You’ll find all the information on speakers and registration here. Hope to see you on the 21st

The Queen and the Cardinal

Monday, December 30th, 2013

Well now. It’s not too often that one finds Her Britannic Majesty and His New York Eminence opining on the same topic during the same week. But it just happened.

In her Christmas message, the one she writes and speaks from her own heart, Queen Elizabeth II talked about the importance of quiet contemplation. The Queen said, “For Christians, as for all people of faith, reflection, meditation and prayer help us to renew ourselves in God’s love, as we strive daily to become better people.”

Cardinal Dolan, in a Today Show interview he gave on Christmas morning, recalled a quiet time he spent in his chapel between Midnight Mass and the Christmas morning liturgy when he was Archbishop of Milwaukee.

“I went into my little cozy chapel and sat in the comfortable rocking chair. Then I lit the candles on the altar, illuminated the little tree, and took out the Bible. Glancing at the crib scene, I slowly read the story of the birth of Jesus from St. Luke’s gospel. And then, I was quiet. I prayed. I thought of past Christmases and smiled. I recalled people for whom I had promised a memento. But mostly, I was quiet. Silence is a gift we crave, a present we need, as our hectic days long for a place where no one can reach us.”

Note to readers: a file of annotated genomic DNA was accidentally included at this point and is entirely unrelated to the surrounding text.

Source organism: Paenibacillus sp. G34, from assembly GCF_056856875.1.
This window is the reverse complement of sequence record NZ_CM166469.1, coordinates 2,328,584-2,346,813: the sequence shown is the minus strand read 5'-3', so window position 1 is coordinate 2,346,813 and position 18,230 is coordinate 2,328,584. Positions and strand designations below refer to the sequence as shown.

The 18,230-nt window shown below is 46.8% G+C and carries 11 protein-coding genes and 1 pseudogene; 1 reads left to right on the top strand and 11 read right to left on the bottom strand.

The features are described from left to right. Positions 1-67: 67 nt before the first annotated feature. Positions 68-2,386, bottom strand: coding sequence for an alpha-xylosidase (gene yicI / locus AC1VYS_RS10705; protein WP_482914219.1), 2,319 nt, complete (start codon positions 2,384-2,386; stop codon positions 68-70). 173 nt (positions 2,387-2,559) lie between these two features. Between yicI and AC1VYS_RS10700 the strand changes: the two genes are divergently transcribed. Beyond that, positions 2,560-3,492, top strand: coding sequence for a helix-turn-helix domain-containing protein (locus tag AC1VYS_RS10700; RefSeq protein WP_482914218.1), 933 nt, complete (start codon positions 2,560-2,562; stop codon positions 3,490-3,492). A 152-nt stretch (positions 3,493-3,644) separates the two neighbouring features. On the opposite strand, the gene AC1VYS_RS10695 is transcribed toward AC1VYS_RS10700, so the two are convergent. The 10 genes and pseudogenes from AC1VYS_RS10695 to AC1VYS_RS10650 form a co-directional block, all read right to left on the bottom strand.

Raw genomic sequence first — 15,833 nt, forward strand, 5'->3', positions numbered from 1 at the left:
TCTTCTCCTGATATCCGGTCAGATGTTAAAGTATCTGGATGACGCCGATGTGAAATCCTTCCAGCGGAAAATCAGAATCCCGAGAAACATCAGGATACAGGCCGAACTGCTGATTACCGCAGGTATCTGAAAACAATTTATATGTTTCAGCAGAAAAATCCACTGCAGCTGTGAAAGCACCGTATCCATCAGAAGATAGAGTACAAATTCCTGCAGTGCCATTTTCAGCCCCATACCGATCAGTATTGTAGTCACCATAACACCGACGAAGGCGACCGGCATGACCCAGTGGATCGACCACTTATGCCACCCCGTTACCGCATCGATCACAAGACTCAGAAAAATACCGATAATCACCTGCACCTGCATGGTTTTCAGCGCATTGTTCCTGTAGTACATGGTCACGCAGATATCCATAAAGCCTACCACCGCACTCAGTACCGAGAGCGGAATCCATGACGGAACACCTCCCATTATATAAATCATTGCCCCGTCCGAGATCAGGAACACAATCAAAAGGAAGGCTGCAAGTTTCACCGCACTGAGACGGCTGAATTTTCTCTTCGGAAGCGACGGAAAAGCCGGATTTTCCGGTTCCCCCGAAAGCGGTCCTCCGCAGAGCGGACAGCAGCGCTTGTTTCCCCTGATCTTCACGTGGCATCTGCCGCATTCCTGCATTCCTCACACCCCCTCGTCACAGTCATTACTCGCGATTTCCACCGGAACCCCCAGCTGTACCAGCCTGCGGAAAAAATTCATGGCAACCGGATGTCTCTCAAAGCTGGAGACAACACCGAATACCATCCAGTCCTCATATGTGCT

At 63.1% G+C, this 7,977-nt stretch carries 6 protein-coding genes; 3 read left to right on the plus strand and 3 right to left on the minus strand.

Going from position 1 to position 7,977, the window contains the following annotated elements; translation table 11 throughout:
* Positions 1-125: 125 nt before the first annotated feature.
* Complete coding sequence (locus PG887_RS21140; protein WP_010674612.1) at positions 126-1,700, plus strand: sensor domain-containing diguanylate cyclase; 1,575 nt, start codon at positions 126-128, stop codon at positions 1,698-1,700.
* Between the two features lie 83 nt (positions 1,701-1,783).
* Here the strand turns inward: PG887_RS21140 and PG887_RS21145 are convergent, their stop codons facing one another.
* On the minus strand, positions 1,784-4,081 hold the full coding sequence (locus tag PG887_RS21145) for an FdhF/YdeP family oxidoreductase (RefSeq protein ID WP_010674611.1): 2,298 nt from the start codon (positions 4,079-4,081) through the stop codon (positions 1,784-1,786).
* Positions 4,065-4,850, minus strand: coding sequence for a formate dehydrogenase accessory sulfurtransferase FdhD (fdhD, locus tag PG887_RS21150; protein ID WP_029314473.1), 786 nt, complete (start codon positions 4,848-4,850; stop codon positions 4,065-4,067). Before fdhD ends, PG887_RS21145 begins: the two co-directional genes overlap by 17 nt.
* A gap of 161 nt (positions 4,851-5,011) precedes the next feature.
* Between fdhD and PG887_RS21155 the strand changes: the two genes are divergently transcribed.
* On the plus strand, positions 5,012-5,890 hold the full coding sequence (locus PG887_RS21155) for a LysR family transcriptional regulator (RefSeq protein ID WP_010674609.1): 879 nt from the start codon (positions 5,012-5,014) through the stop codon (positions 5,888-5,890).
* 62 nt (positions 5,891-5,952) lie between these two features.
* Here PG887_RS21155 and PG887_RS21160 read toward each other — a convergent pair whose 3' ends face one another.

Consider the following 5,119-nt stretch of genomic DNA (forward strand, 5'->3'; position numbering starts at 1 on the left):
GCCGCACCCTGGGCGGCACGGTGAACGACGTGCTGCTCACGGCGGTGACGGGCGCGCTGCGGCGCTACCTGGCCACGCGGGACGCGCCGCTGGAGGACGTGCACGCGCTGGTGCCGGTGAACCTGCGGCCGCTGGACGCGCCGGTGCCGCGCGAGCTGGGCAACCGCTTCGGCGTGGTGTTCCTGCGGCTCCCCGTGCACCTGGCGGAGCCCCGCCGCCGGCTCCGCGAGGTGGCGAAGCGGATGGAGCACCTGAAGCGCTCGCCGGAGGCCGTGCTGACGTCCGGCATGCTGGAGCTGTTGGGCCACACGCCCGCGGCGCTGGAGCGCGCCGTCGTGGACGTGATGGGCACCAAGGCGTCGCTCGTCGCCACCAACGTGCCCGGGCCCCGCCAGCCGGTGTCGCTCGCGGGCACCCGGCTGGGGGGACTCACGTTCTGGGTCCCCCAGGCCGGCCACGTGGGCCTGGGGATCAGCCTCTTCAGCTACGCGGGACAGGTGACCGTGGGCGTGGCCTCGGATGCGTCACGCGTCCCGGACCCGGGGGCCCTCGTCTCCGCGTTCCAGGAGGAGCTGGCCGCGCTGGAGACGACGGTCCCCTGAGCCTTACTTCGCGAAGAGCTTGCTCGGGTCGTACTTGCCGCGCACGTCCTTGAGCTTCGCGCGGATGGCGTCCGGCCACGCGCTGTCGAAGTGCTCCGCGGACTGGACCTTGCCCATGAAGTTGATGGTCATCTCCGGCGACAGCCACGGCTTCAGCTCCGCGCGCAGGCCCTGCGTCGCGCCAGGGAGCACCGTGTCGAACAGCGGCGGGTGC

Even in our own busy lives, it is possible to steal a few minutes for quiet prayer and contemplation, whether it’s early in the morning or late at night. There is a wonderful and ancient form of prayer which has recently regained popularity and which you might consider: Lectio Divina. This is a prayerful, reflective approach to reading Sacred Scripture. Among the nicest aids to Lectio Divina are the daily prayer companions such as Magnificat, Give Us this Day, and other similar publications. Another suggestion would be Father Jim Martin’s  e-book,  Together on Retreat: Meeting Jesus in Prayer, which you can order from one of those great on-line booksellers. (I’d provide a link but I don’t want to play favorites here.) All these make use of Sacred Scripture, prayer and contemplation.

I cannot think of a better way to close out an old year and move into a new year than to set aside daily time for quiet reflection and prayer.  One will be in interesting company, won’t one?

Happy New Year!

On vacation but just one thing…

Thursday, August 16th, 2012

I am on vacation and not posting until after Labor Day but just let me point out if you look in the Gospels, you’ll notice that many times, Jesus visited and ate with people who were not approved of by the local moral authorities or who were denounced outright as unacceptable. Cardinal Dolan is just following His example. Why all this viciousness?